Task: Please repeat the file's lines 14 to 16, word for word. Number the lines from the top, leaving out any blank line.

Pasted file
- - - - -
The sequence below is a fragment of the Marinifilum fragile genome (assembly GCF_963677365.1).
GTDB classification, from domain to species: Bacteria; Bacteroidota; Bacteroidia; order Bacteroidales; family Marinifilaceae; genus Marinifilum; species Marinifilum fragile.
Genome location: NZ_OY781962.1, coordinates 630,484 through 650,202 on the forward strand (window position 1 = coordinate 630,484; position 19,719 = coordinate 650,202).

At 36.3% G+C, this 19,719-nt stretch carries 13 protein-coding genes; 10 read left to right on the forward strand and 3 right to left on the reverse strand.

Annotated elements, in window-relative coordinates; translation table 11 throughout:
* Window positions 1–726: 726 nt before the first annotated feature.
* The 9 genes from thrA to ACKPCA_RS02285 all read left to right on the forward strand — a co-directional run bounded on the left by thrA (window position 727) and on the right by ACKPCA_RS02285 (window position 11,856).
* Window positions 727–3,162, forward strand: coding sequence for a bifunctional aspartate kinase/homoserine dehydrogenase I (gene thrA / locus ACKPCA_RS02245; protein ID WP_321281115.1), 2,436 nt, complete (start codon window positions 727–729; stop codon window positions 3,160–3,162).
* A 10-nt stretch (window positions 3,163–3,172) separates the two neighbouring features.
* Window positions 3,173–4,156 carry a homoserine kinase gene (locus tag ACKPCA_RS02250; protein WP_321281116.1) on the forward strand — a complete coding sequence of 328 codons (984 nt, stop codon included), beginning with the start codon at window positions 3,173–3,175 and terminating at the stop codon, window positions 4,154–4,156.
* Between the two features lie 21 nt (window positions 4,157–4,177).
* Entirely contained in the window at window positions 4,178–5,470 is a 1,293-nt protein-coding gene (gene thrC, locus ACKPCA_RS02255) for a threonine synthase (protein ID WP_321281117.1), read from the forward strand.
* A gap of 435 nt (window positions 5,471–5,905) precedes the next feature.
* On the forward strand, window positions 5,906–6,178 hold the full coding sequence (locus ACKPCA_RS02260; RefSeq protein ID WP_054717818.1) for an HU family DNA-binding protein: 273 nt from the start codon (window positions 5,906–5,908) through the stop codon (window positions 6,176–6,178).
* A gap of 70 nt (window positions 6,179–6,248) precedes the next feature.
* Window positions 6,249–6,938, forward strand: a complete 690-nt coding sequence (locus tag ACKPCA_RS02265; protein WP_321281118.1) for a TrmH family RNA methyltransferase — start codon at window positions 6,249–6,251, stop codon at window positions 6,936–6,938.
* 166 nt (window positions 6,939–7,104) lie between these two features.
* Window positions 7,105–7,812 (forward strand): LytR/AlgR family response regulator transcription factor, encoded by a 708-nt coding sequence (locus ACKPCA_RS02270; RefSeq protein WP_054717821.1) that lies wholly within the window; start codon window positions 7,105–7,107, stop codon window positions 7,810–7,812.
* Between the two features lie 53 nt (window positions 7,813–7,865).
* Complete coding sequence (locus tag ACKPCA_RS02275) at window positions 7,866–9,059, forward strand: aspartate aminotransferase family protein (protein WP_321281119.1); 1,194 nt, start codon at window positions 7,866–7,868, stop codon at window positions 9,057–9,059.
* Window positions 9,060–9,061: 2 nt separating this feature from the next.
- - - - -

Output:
* On the forward strand, window positions 5,906–6,178 hold the full coding sequence (locus ACKPCA_RS02260; RefSeq protein ID WP_054717818.1) for an HU family DNA-binding protein: 273 nt from the start codon (window positions 5,906–5,908) through the stop codon (window positions 6,176–6,178).
* A gap of 70 nt (window positions 6,179–6,248) precedes the next feature.
* Window positions 6,249–6,938, forward strand: a complete 690-nt coding sequence (locus tag ACKPCA_RS02265; protein WP_321281118.1) for a TrmH family RNA methyltransferase — start codon at window positions 6,249–6,251, stop codon at window positions 6,936–6,938.